Day of Arafat History
The Day of Arafah (Arabic: يوم عرفة) is the day on which Muslim Hajj pilgrims gather on Mount Arafah, praying and supplicating to their Lord. Crowds of people stand on Mount Arafah, which is meant to remind those standing of the Day of Resurrection, when crowds of people stand waiting for judgment. Standing as a singular community encourages pilgrims to rid themselves of false pride.
The Day of Arafah is on the ninth day of Dhul-Hijjah, the last month of the Islamic year. Those who are not on the holy pilgrimage (not in Arafah) are highly recommended by Islamic tradition to fast.
Day of Arafat Facts
- It is common Muslim belief that the Prophet Muhammad said that fasting on the day of Arafah forgives all the minor sins of the past year and coming year.
- The Prophet Muhammad gave his last sermon standing on Mount Arafah. For that reason, it is visited by pilgrims during the Hajj.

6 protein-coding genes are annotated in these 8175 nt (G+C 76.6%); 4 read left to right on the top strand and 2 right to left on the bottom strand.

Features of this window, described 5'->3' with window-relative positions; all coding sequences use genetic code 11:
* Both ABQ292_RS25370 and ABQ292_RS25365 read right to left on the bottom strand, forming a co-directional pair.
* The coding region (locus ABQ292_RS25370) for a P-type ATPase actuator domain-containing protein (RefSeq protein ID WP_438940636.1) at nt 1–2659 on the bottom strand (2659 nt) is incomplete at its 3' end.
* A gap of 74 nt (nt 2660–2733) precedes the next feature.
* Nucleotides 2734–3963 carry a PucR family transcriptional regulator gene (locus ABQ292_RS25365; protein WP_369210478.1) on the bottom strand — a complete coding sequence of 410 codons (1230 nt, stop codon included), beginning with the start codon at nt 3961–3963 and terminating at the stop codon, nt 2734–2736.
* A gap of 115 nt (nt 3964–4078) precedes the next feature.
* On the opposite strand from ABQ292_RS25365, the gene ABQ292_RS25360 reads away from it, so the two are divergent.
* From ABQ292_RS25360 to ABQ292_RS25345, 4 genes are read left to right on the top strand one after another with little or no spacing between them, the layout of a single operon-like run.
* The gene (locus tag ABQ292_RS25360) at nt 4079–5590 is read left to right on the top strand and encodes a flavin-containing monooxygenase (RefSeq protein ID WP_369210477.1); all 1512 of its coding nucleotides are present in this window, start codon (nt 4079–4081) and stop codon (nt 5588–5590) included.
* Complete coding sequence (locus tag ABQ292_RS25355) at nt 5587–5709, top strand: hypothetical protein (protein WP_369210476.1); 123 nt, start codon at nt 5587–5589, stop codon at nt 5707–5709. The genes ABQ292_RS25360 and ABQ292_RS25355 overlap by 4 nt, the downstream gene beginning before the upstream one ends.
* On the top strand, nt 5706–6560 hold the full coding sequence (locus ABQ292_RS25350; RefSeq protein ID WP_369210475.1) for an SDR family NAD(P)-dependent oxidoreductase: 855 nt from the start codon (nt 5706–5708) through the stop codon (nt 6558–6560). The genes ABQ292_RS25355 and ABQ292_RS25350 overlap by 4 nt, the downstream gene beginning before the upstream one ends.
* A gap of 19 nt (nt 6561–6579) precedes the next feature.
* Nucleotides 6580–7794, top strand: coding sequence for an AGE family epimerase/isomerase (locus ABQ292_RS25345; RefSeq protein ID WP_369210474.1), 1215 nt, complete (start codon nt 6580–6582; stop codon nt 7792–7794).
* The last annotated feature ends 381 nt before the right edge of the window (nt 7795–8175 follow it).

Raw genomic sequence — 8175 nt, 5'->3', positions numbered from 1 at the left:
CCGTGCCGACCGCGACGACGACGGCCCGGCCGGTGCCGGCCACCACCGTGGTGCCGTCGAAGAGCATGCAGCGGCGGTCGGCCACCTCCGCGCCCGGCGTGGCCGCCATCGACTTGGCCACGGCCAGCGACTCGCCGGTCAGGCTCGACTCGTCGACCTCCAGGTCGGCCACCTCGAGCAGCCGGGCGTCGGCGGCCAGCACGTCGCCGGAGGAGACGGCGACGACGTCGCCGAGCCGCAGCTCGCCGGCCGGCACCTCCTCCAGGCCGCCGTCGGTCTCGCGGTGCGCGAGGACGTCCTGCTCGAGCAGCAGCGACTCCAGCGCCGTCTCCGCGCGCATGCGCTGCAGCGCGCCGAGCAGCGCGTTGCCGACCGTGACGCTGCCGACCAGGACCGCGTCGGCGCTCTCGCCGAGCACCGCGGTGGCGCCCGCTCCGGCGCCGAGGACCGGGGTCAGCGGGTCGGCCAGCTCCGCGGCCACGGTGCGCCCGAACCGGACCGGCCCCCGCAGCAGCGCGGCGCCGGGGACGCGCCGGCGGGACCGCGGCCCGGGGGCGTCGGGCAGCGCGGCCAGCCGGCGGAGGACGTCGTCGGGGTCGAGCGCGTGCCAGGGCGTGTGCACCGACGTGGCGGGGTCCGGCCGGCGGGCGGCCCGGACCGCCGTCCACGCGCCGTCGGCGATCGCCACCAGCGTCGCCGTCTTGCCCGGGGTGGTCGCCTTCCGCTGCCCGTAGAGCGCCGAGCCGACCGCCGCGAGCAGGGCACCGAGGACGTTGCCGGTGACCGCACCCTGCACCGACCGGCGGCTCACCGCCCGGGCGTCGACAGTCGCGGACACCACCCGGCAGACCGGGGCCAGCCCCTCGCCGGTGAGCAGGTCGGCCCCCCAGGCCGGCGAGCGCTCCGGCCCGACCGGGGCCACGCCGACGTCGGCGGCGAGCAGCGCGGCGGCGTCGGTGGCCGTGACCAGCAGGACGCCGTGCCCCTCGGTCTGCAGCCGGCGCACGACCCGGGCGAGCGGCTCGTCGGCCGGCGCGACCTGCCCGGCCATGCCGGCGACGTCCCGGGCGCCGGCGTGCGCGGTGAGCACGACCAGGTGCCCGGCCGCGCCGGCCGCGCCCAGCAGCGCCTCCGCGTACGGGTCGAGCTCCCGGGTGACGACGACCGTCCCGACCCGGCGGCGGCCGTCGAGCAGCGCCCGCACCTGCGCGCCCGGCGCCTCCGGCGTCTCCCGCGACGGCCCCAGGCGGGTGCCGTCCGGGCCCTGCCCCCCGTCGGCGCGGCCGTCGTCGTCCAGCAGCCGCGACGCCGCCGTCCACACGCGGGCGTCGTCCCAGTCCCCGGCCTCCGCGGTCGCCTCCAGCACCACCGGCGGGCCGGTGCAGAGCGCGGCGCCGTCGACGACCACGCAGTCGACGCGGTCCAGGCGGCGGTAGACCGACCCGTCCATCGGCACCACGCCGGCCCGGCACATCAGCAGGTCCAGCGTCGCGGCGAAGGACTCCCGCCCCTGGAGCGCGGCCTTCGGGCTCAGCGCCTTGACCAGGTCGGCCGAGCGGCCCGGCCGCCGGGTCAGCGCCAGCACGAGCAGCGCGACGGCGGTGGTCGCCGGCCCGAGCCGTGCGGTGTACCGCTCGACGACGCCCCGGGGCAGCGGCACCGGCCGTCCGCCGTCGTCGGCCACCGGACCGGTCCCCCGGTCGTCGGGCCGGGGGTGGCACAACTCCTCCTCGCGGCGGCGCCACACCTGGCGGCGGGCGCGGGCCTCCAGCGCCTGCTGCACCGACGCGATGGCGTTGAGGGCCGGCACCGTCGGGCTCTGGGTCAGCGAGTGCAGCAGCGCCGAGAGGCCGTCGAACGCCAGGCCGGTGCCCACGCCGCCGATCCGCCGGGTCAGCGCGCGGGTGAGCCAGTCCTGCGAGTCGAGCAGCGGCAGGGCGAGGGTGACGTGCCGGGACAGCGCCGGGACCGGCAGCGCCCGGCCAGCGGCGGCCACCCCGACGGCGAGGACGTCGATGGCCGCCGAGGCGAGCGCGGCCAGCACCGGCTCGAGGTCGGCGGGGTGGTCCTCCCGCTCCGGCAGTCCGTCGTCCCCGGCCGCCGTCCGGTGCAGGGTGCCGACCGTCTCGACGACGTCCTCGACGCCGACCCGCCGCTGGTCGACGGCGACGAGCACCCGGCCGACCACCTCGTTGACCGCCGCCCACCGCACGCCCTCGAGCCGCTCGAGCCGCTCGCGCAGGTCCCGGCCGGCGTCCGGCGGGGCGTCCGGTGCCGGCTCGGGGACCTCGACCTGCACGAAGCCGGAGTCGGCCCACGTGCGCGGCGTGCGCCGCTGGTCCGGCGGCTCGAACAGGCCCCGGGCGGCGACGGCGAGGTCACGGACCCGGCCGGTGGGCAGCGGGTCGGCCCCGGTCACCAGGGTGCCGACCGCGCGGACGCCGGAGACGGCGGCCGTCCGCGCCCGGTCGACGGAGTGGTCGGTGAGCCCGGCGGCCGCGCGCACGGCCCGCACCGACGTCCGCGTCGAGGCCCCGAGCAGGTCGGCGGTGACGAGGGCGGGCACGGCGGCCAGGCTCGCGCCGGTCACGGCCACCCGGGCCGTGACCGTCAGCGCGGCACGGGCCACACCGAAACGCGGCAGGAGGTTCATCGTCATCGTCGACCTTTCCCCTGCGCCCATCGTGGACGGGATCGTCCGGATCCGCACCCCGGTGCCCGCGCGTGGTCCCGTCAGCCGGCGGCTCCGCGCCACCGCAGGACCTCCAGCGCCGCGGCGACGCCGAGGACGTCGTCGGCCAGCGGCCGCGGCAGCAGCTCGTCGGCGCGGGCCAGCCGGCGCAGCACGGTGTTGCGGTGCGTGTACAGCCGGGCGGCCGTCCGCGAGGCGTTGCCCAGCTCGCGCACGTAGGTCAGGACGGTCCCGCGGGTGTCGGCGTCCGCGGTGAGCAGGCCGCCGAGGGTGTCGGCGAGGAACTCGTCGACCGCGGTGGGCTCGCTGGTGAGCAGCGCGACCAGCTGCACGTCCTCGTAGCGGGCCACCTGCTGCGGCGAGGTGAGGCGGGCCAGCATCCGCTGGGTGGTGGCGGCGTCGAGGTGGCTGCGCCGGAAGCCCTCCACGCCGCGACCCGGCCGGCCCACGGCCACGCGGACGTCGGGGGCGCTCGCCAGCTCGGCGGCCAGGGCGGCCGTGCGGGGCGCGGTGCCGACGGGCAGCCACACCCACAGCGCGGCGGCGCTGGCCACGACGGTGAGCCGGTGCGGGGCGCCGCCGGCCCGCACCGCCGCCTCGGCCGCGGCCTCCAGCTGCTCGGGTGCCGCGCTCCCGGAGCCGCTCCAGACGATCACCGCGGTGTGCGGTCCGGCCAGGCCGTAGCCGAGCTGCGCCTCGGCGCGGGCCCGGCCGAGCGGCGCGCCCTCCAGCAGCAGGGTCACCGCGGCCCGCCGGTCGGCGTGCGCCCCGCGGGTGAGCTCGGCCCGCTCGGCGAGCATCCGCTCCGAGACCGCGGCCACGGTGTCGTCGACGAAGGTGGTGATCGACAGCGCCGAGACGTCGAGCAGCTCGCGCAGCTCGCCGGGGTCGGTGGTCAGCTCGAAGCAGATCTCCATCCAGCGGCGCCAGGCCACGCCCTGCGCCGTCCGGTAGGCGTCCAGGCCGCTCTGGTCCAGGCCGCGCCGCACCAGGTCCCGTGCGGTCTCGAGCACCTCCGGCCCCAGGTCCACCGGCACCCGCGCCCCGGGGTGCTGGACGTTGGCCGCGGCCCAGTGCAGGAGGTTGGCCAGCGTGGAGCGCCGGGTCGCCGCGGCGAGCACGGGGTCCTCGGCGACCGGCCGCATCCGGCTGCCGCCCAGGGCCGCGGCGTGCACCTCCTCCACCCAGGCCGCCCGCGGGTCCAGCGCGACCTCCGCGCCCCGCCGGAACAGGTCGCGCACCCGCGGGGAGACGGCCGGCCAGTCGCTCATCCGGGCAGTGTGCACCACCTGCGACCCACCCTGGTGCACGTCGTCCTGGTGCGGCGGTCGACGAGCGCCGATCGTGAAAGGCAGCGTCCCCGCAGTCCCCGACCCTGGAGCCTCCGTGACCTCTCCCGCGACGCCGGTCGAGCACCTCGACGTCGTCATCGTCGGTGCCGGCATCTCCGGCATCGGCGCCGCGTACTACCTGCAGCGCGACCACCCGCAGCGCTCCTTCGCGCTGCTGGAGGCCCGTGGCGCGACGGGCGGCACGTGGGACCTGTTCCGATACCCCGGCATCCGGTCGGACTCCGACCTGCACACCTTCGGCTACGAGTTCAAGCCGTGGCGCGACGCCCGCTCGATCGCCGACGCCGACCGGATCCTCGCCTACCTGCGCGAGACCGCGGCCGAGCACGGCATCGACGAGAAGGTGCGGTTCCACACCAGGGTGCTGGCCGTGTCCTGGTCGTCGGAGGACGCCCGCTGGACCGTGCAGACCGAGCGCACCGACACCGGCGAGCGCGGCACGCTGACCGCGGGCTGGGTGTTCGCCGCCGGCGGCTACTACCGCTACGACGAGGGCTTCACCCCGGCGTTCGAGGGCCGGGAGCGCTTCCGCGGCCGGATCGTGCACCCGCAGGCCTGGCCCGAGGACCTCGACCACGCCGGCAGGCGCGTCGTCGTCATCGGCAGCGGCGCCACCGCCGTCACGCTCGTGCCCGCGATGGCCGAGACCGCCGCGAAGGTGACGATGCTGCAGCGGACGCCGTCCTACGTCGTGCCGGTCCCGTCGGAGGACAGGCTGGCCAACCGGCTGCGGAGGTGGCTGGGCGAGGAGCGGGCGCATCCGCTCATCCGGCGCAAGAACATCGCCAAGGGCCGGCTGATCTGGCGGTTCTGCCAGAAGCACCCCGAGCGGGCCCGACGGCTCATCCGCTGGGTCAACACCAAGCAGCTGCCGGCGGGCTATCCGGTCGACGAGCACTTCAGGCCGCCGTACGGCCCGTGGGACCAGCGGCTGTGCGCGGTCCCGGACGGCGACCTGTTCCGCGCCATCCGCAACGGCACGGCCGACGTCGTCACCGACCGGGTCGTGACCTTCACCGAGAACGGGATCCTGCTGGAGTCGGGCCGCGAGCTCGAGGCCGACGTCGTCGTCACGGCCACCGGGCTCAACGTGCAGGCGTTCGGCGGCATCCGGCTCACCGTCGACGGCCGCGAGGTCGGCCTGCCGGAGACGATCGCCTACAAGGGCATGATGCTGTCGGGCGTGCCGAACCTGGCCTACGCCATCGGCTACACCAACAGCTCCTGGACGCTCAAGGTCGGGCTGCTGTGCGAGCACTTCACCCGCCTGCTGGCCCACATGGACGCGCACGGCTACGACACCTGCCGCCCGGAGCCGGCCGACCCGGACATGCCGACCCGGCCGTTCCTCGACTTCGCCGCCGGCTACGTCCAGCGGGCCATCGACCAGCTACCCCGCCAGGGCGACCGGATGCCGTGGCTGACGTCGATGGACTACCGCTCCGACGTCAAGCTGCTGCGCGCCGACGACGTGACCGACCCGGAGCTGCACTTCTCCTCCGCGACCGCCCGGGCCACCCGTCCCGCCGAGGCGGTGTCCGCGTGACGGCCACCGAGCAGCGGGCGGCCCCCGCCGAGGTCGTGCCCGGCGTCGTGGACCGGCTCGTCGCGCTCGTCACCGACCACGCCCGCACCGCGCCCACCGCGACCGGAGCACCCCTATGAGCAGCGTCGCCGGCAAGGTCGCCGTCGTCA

- Standing on top of Mount Arafah completes the Hajj (Islamic pilgrimage to Mecca). It is believed to be the singular most significant act Muslim pilgrims undertake.
- The day of Arafah was declared by Prophet Muhammad as a day of celebration and feasting.
Day of Arafat Top Events and Things to Do
- Buy gifts for children.
As for him who gives (gifts) and guards against evil and accepts the best, we will facilitate for him the easy end (Quran, 92:5). According to Islamic tradition, those that spend on their children on this day are rewarded by God very generously. As a result, many Muslim parents buy toys and other gifts for their children on the day of Arafah.
- At Mount Arafah, pilgrims cast stones at a pillar that represents the devil as part of Hajj. According to tradition, at least forty-nine stones need to be cast.
- Although not required by Islamic tradition, many pilgrims spend the night at Mount Arafah and on the surrounding plains keeping vigil and praying for forgiveness.
Day of Arafat References and Related Sites Arab News
Sunan Abu Dawud
, Book 13, Number 2413
F.E. Peters, A Reader on Classical Islam
, Princeton University Press, 1994
Dr. Saleh as-Saleh, Hajj and Tawheed